CMS also released a Fact Sheet on the reductions: https://www.cms.gov/files/document/fact-sheet-part-b-rebatable-drug-coinsurance-reduction.pdf.


White House Announces National Cybersecurity Strategy

On March 1st, the White House released its new National Cybersecurity Strategy, which outlined the Administration’s goal to promote a safe and secure digital ecosystem for all Americans. The document has several purposes, including fostering minimum cybersecurity requirements across all industries, protecting critical technology infrastructure, establishing the protection of technology as a national security imperative, and protecting private enterprises as a necessary dependency on national security.

The strategy has five main pillars:

  1. Defend Critical Infrastructure
  2. Disrupt and Dismantle Threat Actors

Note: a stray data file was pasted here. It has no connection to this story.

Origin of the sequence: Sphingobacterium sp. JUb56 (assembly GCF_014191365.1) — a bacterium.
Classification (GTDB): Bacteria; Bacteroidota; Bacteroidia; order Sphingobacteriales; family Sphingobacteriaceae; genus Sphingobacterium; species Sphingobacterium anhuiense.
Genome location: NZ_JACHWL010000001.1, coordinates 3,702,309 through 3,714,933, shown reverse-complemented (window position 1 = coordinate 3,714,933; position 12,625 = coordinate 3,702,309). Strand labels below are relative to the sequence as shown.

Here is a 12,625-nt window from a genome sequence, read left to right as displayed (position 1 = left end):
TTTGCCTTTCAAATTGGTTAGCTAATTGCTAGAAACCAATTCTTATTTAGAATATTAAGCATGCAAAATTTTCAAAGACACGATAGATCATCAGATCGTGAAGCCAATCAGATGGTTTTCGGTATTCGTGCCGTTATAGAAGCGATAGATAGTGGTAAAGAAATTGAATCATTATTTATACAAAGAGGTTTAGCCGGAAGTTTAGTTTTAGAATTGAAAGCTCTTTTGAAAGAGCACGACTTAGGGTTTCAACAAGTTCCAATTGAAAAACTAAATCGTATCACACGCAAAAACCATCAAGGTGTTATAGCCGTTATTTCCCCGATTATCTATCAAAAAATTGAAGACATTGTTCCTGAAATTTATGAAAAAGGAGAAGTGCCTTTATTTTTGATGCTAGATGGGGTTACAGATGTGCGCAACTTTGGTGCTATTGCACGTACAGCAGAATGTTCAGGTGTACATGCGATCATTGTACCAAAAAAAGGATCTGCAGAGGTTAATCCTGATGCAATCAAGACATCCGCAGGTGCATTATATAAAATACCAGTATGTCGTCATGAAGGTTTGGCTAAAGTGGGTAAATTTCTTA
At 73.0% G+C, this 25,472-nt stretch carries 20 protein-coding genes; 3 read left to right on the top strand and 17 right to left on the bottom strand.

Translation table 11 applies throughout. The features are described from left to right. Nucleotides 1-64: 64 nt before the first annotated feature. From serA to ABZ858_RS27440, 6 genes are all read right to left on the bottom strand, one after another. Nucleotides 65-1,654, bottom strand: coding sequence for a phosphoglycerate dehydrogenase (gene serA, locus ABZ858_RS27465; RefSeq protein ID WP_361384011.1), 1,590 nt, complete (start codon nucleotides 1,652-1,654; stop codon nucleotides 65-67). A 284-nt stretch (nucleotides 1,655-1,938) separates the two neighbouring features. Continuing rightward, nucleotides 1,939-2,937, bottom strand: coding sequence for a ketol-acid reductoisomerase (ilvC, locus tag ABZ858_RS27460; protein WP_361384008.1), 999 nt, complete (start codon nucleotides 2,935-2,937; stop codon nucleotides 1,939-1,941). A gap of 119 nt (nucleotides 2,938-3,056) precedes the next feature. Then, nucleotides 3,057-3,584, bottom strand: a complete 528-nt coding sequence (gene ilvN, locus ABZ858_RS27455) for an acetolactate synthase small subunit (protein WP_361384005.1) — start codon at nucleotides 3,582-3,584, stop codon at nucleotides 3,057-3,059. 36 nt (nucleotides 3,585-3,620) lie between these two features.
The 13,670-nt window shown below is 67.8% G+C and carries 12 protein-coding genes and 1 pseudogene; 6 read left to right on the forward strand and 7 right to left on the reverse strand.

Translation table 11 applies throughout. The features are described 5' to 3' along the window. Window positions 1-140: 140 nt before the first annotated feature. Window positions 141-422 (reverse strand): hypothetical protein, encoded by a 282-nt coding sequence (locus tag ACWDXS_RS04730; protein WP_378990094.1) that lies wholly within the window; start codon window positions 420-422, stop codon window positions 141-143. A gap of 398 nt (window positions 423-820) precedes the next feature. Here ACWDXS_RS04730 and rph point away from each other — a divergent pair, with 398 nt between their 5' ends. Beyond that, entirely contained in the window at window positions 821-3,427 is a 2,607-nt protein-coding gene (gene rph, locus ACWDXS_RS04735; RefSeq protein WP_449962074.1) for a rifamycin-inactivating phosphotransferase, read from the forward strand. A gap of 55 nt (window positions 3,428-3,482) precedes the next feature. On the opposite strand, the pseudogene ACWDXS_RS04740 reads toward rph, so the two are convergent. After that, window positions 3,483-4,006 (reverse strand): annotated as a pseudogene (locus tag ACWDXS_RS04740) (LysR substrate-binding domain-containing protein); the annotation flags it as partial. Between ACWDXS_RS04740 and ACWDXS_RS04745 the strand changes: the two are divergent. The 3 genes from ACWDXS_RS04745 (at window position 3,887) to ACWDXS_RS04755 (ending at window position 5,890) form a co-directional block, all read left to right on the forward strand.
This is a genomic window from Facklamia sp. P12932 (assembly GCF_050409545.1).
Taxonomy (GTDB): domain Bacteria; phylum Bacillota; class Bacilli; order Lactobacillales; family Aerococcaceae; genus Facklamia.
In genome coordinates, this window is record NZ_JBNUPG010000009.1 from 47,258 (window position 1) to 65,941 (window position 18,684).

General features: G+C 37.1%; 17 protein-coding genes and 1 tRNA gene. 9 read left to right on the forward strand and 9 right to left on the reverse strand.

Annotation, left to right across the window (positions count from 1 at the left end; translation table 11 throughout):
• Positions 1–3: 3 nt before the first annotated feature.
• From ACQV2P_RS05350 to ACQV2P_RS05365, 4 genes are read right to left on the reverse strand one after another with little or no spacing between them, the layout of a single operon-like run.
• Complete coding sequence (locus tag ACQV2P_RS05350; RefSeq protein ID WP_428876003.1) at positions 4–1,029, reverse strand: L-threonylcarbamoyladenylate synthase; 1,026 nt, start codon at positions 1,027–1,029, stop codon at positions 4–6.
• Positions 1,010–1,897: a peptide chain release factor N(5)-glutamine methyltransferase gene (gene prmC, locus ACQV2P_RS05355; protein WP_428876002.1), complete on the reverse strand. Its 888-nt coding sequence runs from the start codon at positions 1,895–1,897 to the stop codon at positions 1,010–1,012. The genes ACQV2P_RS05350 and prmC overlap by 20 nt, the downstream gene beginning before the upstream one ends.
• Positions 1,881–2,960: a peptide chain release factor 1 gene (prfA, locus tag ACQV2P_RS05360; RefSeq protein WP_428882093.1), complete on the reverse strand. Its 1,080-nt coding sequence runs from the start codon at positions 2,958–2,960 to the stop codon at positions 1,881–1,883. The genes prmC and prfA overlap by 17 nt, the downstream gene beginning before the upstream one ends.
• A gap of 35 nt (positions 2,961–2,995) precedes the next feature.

3. Shape Market Forces to Drive Security and Resilience
  4. Invest in a Resilient Future
  5. Forge International Partnerships to Pursue Shared Goals

For more information on the new strategy, you can view the complete strategy here: https://whitehouse.us19.list-manage.com/track/click?u=c97630621baff8c44fe607661&id=64232b5fc3&e=45bb9cc206, or a Fact Sheet here: https://www.whitehouse.gov/briefing-room/statements-releases/2023/03/02/fact-sheet-biden-harris-administration-announces-national-cybersecurity-strategy/

LUGPA believes maintaining a safe and secure digital infrastructure and protecting against cyberattacks is essential for the country and the healthcare industry. Healthcare providers continue to be one of the top targets for cybercriminals.

According to Check Point Research, healthcare organizations worldwide averaged 1,463 cyberattacks per week in 2022, representing an increase of 74 percent compared with 2021. In the United States, healthcare entities suffered an average of 1,410 weekly cyberattacks per organization, up 86 percent from 2021.

To help our members prepare for cyber threats, we are developing a short guide with links to resources our members can use to protect their businesses and the private health information of their patients. It will be available on the LUPGA website in April.


LUGPA Submits Letter to CMS on the Initiative to Streamline 3 Processes